Blackjack isn’t the only card game where floor supervisors and surveillance operators need to know the game’s “basic strategy.” All alternative card games that require a strategy decision, either to wager and stay in, to check, or to fold, also are subject to a “best” method for playing the hand. What is surprising is the number of floor supervisors, managers, and surveillance operators who do not know the different strategies for the games they offer.
At this year’s World Game Protection Conference, during my C.O.R.E. presentation on investigating winning players, I asked a large class of mostly surveillance professionals and table game managers if they knew the computer perfect, but very simple strategy for the alternative game of Three Card Poker (TCP). Only about 20 percent of the attendees raised their hands. This was somewhat surprising to me since the game of TCP is very popular and has been offered on the casino floor for more than a decade.
Casino professionals, both from table games and surveillance, tend to focus more on games such as blackjack and baccarat, the games where customers wager the largest sums of money. An overwhelmingly number of player reviews I have been requested to analyze over the years is evenly divided between blackjack and baccarat, with an occasional Pai Gow tiles or alternative game thrown in.
Has anybody been to a course offered by the U.S. Secret Service on identifying counterfeit money? The first thing the agent teaches the class is how to identify real money. The government’s position is that if you cannot identify real money, how can you spot bogus bills?
The same applies to casino card games. If you do not know what “good” or “common” play looks like, how can you be expected to spot “bad” play. If your floor and surveillance personnel do not know the game’s basic/common strategy, it will be very difficult to spot forms of hole-card, marked card, and player information sharing. Don’t you want your people to identify unusual game strategies and investigate early in the play, or do you want to wait until the player has won several thousand dollar and left your premises?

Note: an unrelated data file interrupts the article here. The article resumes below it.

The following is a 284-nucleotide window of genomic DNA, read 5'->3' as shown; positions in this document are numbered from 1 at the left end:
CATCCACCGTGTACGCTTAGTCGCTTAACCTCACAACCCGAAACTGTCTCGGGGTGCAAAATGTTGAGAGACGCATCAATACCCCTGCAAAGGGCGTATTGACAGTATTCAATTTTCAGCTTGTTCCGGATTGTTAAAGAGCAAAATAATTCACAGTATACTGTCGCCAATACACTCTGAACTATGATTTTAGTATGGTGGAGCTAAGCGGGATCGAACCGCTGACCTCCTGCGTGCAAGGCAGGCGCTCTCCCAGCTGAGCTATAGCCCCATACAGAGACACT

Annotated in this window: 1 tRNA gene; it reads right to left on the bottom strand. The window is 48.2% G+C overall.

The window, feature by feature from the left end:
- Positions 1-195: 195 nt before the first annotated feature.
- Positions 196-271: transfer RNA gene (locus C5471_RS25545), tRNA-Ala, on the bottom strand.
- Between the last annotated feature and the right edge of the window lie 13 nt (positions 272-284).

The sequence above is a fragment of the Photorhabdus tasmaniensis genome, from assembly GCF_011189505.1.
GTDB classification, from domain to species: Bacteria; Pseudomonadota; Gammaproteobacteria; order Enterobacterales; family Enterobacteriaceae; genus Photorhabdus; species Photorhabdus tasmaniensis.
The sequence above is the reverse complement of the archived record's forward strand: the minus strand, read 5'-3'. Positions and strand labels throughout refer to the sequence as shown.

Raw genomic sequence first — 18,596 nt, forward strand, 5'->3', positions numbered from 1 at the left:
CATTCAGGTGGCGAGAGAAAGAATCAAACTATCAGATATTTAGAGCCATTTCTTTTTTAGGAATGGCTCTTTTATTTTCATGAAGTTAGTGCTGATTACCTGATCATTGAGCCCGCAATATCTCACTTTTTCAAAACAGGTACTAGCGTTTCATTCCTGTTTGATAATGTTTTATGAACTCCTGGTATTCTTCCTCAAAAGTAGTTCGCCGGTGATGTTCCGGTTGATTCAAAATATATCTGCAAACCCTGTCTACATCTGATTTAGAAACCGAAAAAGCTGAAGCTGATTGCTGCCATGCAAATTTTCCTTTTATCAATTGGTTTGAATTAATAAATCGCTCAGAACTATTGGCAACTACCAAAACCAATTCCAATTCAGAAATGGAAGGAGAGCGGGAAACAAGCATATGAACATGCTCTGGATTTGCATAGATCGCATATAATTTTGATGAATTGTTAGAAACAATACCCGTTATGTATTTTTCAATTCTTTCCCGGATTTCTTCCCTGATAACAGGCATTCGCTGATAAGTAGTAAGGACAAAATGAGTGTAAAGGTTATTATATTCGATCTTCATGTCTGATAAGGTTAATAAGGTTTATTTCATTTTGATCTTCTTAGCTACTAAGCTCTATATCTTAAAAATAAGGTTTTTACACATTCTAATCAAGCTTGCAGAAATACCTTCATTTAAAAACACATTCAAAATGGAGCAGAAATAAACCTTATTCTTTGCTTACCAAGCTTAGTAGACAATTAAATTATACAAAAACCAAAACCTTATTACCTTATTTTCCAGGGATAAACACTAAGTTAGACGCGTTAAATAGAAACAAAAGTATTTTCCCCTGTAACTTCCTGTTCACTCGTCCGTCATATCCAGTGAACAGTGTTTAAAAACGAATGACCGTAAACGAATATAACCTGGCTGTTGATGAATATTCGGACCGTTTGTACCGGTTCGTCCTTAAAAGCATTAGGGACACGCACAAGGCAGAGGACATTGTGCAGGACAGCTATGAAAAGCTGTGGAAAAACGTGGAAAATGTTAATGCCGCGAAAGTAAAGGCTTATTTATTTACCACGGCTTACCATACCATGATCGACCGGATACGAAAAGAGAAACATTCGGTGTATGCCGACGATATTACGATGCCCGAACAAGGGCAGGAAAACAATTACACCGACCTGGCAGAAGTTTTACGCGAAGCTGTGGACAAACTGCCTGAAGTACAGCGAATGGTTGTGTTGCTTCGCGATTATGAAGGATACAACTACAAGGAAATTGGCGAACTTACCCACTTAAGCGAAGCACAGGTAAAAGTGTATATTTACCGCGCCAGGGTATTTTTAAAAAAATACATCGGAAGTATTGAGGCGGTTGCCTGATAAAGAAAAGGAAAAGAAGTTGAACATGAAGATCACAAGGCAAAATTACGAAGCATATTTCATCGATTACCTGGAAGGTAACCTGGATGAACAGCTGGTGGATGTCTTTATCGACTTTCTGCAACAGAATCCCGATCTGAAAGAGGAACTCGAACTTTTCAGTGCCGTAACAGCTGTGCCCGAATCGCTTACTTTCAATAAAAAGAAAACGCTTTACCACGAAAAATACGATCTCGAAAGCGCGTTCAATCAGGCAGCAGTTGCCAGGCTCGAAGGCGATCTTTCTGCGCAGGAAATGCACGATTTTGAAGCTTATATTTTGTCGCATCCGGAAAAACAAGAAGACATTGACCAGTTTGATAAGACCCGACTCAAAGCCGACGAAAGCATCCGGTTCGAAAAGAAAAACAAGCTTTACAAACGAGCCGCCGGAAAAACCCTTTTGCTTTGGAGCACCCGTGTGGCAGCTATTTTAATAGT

Following are some of the more common Alternative table games presently offered in the casino industry and the associated strategies.
Three Card Poker (TCP)
The strategy for Three Card Poker (TCP) is very simple. The player relies only on the information of the three cards in his or her hand. Depending on the value and sometimes suit of those three cards the player makes the decision to either fold and surrender the ante, or “call,” wagering the exact amount of the ante, and stay in the hand.
The computer perfect strategy is “call” with a three-card hand of Queen-6-4, and it provides the house with a 3.4 percent mathematical edge. Most players use the strategy of Queen or better which only increases the house edge by a faction to 3.5 percent.
If you observe a TCP player who is wagering a “significant amount of money” while consistently staying in hands of less than Queen, the player may be receiving other card information such as being able to see one of the dealer’s hole-cards.
Note: If the player is able to see the bottom card of the dealer’s three-card hand while it is being removed from the shuffling machine, the player will stay in with any three-card hand if the dealer’s seen hole-card is anything other than an Ace, King, or Queen (qualifying card).
Ultimate Texas Hold’em (UTH)
While TCP is subject to a simple strategy, Ultimate Texas Hold’em (UTH) operates from a more complex set of decision options.
Making a raise decision while only seeing two cards allows the player to wager 4X the ante. Any raise made during the subsequent two betting rounds can only be made at 2X and 1X (call) the ante wager.
Following is the recommended strategy during the opening betting round when holding two cards. Raise 4X with:
- Ace with anything
- King with 5 thru Queen (2 thru 4 only if suited)
- Queen with 8 thru Jack (6 & 7 only if suited)
- Jack with 10 (8 & 9 only when suited)
- Pairs of 3’s or higher
- Any other combination the player should “check”
Any deviation from this strategy could be the result of a novice player not knowing the strategy, but it could also mean the player using information not available during normal play. Look for a player wager a “significate” size ante/blind. This indicates someone who has played UTH before and should have a good understanding of the opening two-card strategy. In some cases, players that show a pattern of making decisions outside the previously noted two-card strategy are doing so because they are receiving additional card information. This information can be acquired when the dealer is “sloppy” and inadvertently exposes the bottom card of the dealer’s two-card hand hole-card and/or the bottom card of the five flop/turn/river cards (community cards).
Strategy changes which indicate addition information are:
- Raising with two non-suited separate rank cards. The player could be seeing one of the flop/river cards and have an unseen 4x qualifier. This information would allow the player to immediately raise 4X instead of 2X or 1X during later betting rounds.